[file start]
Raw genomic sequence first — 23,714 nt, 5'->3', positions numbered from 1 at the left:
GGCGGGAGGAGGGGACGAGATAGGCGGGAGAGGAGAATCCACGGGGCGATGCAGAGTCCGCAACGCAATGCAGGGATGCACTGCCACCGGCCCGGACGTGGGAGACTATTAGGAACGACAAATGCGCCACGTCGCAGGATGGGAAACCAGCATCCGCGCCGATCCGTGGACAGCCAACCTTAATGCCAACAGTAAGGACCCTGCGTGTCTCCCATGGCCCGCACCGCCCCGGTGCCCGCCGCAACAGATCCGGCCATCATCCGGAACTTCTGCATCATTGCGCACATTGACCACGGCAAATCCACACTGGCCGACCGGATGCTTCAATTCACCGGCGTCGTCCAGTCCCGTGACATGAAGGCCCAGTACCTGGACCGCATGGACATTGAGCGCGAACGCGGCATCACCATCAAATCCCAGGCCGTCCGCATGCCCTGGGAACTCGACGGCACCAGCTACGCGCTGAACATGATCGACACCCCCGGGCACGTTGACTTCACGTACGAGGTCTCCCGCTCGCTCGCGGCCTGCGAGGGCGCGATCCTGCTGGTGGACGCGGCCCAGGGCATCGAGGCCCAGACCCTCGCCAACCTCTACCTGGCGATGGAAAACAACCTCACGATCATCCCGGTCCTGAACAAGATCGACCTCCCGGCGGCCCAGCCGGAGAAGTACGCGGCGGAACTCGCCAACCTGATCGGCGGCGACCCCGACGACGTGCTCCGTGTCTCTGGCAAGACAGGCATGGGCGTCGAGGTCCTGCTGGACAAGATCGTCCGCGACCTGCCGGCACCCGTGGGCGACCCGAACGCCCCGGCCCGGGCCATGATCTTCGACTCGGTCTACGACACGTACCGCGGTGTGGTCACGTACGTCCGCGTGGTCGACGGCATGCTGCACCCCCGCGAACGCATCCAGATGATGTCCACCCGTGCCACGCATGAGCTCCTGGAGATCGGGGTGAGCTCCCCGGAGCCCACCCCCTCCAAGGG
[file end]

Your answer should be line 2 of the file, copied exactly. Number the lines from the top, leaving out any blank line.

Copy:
GGCGGGAGGAGGGGACGAGATAGGCGGGAGAGGAGAATCCACGGGGCGATGCAGAGTCCGCAACGCAATGCAGGGATGCACTGCCACCGGCCCGGACGTGGGAGACTATTAGGAACGACAAATGCGCCACGTCGCAGGATGGGAAACCAGCATCCGCGCCGATCCGTGGACAGCCAACCTTAATGCCAACAGTAAGGACCCTGCGTGTCTCCCATGGCCCGCACCGCCCCGGTGCCCGCCGCAACAGATCCGGCCATCATCCGGAACTTCTGCATCATTGCGCACATTGACCACGGCAAATCCACACTGGCCGACCGGATGCTTCAATTCACCGGCGTCGTCCAGTCCCGTGACATGAAGGCCCAGTACCTGGACCGCATGGACATTGAGCGCGAACGCGGCATCACCATCAAATCCCAGGCCGTCCGCATGCCCTGGGAACTCGACGGCACCAGCTACGCGCTGAACATGATCGACACCCCCGGGCACGTTGACTTCACGTACGAGGTCTCCCGCTCGCTCGCGGCCTGCGAGGGCGCGATCCTGCTGGTGGACGCGGCCCAGGGCATCGAGGCCCAGACCCTCGCCAACCTCTACCTGGCGATGGAAAACAACCTCACGATCATCCCGGTCCTGAACAAGATCGACCTCCCGGCGGCCCAGCCGGAGAAGTACGCGGCGGAACTCGCCAACCTGATCGGCGGCGACCCCGACGACGTGCTCCGTGTCTCTGGCAAGACAGGCATGGGCGTCGAGGTCCTGCTGGACAAGATCGTCCGCGACCTGCCGGCACCCGTGGGCGACCCGAACGCCCCGGCCCGGGCCATGATCTTCGACTCGGTCTACGACACGTACCGCGGTGTGGTCACGTACGTCCGCGTGGTCGACGGCATGCTGCACCCCCGCGAACGCATCCAGATGATGTCCACCCGTGCCACGCATGAGCTCCTGGAGATCGGGGTGAGCTCCCCGGAGCCCACCCCCTCCAAGGG